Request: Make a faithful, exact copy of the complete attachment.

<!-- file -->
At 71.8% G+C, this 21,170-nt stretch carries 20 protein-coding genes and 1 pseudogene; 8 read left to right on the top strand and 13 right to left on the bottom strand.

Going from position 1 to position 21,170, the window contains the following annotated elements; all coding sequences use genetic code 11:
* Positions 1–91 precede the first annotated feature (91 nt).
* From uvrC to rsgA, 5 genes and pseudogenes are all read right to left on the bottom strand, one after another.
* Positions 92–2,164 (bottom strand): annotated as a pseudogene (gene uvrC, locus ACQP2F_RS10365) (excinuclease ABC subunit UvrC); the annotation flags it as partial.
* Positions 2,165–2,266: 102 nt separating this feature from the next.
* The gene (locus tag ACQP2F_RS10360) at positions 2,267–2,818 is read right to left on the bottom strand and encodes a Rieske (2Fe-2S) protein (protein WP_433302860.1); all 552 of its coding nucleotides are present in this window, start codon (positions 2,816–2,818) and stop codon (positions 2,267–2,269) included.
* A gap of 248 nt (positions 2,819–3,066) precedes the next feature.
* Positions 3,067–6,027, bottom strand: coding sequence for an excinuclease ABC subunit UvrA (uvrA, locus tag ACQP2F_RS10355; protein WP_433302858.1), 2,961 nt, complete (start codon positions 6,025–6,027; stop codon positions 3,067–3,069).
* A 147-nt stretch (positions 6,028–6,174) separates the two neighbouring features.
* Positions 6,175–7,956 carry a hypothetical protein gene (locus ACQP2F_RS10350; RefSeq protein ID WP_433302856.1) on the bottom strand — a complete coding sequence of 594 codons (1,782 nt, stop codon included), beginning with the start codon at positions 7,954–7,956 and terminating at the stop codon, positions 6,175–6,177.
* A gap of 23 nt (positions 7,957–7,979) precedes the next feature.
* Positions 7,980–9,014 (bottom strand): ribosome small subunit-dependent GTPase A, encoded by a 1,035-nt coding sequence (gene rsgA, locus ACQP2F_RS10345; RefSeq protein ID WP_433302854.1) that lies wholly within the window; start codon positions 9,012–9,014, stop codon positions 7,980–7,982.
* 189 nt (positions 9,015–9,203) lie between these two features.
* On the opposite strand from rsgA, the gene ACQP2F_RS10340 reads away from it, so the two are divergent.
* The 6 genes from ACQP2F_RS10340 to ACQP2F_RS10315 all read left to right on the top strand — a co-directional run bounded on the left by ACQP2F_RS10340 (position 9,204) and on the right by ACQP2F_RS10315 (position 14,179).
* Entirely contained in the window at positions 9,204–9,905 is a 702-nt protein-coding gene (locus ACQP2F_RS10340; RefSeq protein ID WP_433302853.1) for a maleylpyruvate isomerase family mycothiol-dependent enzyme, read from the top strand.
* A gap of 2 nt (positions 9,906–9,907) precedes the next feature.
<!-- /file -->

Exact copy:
At 71.8% G+C, this 21,170-nt stretch carries 20 protein-coding genes and 1 pseudogene; 8 read left to right on the top strand and 13 right to left on the bottom strand.

Going from position 1 to position 21,170, the window contains the following annotated elements; all coding sequences use genetic code 11:
* Positions 1–91 precede the first annotated feature (91 nt).
* From uvrC to rsgA, 5 genes and pseudogenes are all read right to left on the bottom strand, one after another.
* Positions 92–2,164 (bottom strand): annotated as a pseudogene (gene uvrC, locus ACQP2F_RS10365) (excinuclease ABC subunit UvrC); the annotation flags it as partial.
* Positions 2,165–2,266: 102 nt separating this feature from the next.
* The gene (locus tag ACQP2F_RS10360) at positions 2,267–2,818 is read right to left on the bottom strand and encodes a Rieske (2Fe-2S) protein (protein WP_433302860.1); all 552 of its coding nucleotides are present in this window, start codon (positions 2,816–2,818) and stop codon (positions 2,267–2,269) included.
* A gap of 248 nt (positions 2,819–3,066) precedes the next feature.
* Positions 3,067–6,027, bottom strand: coding sequence for an excinuclease ABC subunit UvrA (uvrA, locus tag ACQP2F_RS10355; protein WP_433302858.1), 2,961 nt, complete (start codon positions 6,025–6,027; stop codon positions 3,067–3,069).
* A 147-nt stretch (positions 6,028–6,174) separates the two neighbouring features.
* Positions 6,175–7,956 carry a hypothetical protein gene (locus ACQP2F_RS10350; RefSeq protein ID WP_433302856.1) on the bottom strand — a complete coding sequence of 594 codons (1,782 nt, stop codon included), beginning with the start codon at positions 7,954–7,956 and terminating at the stop codon, positions 6,175–6,177.
* A gap of 23 nt (positions 7,957–7,979) precedes the next feature.
* Positions 7,980–9,014 (bottom strand): ribosome small subunit-dependent GTPase A, encoded by a 1,035-nt coding sequence (gene rsgA, locus ACQP2F_RS10345; RefSeq protein ID WP_433302854.1) that lies wholly within the window; start codon positions 9,012–9,014, stop codon positions 7,980–7,982.
* 189 nt (positions 9,015–9,203) lie between these two features.
* On the opposite strand from rsgA, the gene ACQP2F_RS10340 reads away from it, so the two are divergent.
* The 6 genes from ACQP2F_RS10340 to ACQP2F_RS10315 all read left to right on the top strand — a co-directional run bounded on the left by ACQP2F_RS10340 (position 9,204) and on the right by ACQP2F_RS10315 (position 14,179).
* Entirely contained in the window at positions 9,204–9,905 is a 702-nt protein-coding gene (locus ACQP2F_RS10340; RefSeq protein ID WP_433302853.1) for a maleylpyruvate isomerase family mycothiol-dependent enzyme, read from the top strand.
* A gap of 2 nt (positions 9,906–9,907) precedes the next feature.